Reciprocity and Journalist Visas

January 9, 2013

Foreign Policy magazine has been very hit or miss lately when it comes to China coverage. Given that the U.S.-China relationship is so important and that FP is the preeminent foreign policy periodical, this is a worrisome trend. I like to keep an open mind, but I have to admit that I was ready to write a scathing criticism after reading the headline “Under Cover: Why are we giving visas to Chinese spies?” written by U.S. Congressman Dana Rohrabacher. The article deals with journalist visas and reciprocity.

Obviously that headline doesn’t inspire a lot of confidence. Anything with “Chinese” and “spies” in the title tends not to be a serious policy discussion. Even after reading the article and, as you’ll see below, deciding that it wasn’t as bad as advertised, the headline leaves a distinctly bad taste in my mouth, not to mention the suggestion that some of China’s journalists are intelligence operatives.

But of course this sort of thing comes naturally to the author. Rohrabacher is a bit of a loon. I’m embarrassed to say that not only has he represented folks from California in the House for several decades, but he also happens to be the chair one of the House foreign affairs subcommittees. Yikes. This is a an old Cold Warrior nutjob who, I fondly recall, spent much of the 1990s making speeches to an empty House after hours (for the C-Span cameras) about how President Bill Clinton was a secret Soviet agent.

Right. One of those people. Needless to say, he’s a big supporter of defense contractors and not a Panda Hugger.

I have to admit, though, that there’s an actual issue lurking in the FP article. You have heard that several foreign journalists over here in China have had trouble getting their visas renewed. For the reporters over at Bloomberg and the New York Times that have recently done investigative pieces on the personal finances of some of China’s leaders, these visa problems have not exactly come as a great surprise.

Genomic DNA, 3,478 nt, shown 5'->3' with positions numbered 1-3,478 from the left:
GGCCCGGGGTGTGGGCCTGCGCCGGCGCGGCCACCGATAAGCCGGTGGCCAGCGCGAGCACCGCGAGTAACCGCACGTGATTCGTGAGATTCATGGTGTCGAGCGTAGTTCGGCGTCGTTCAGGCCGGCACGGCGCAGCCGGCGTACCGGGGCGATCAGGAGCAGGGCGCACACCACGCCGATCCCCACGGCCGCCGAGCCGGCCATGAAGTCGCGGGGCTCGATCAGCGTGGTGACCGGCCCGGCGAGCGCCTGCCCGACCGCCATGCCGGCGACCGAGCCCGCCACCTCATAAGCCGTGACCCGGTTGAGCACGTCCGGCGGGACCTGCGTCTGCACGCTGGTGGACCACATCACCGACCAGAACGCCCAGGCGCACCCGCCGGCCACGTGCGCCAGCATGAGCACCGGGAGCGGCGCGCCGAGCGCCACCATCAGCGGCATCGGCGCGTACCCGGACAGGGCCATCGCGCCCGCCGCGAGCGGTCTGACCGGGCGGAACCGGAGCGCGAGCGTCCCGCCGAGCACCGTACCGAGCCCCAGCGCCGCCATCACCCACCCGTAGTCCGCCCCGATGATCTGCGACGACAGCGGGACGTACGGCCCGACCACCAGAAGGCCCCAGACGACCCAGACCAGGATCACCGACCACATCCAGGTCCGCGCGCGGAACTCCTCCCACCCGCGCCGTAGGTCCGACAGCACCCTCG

Rohrbacher contrasts these problems with the treatment given to Chinese journalists in the U.S., noting that in 2011, the U.S. granted 811 I-visas to Chinese journalists. His conclusion is that the current situation is unfair and needs adjustment:

In response, in September 2011 I introduced the Chinese Media Reciprocity Act, designed to enforce existing legislation in the Immigration and Nationality Act stating that non-immigrant visas for members of foreign press shall be issued upon a basis of reciprocity. My bill requires visas for reporters who work for state media organizations from China to be issued on a one-for-one basis.

I’m not going to analyze Rohrabacher’s legislation in detail (it never went anywhere), but the issue itself is a fair one. Moreover, as there seem to be merits on both sides of this argument, I’m not quite sure where I stand on this.

Reciprocity always seems like a fair way to deal with bilateral policy, at least at first. It’s not quite the embodiment of the Golden Rule, but it’s the next best thing (i.e., Do Unto Others What They’ve Already Done Unto You). China for one loves it some reciprocity, particularly when it comes to foreign relations. For example, a large number of its administrative rules governing bilateral relations, including some visa procedures, have been put into place with reciprocity in mind.

So why shouldn’t the U.S. learn a thing or two from Beijing and do business on a reciprocal basis?  My initial response to this would be: Sure, why not? Maybe this would discourage some of the more heavy-handed practices that we’ve seen lately.

However, I have some reservations. For one thing, there is a benefit to taking the high road. Current U.S. policy is fairly liberal (compared to China) when it comes to accreditation of foreign journalists. If you’re a foreign journalist and want to come into the U.S. and report on, well, whatever, then the U.S. will, in most cases, let you in. Nothing wrong with sticking to that policy notwithstanding the treatment U.S. journalists get elsewhere.

Additionally, I’m not so sure that reciprocity would work so well here. We’re not talking about some cut-and-dried trade issue whereby if one country raises tariffs on oranges by 1%, the other country raises tariffs on lemons by the same amount.

Why has China not renewed the visas of some of these reporters? Because it perceived, rightly or wrongly, that the reporter or organization was out to get them (i.e. the country) with negative coverage. Denying the visa sends the clear message “We don’t like what you said about us, and we wish you would stop doing it.”

China cares deeply about its image abroad, and there are folks in the government that sincerely believe that these foreigners are “out to get them.” Given that sensibility, I have a feeling that reciprocity or not, these guys from the NYT or Bloomberg would have been dinged regardless.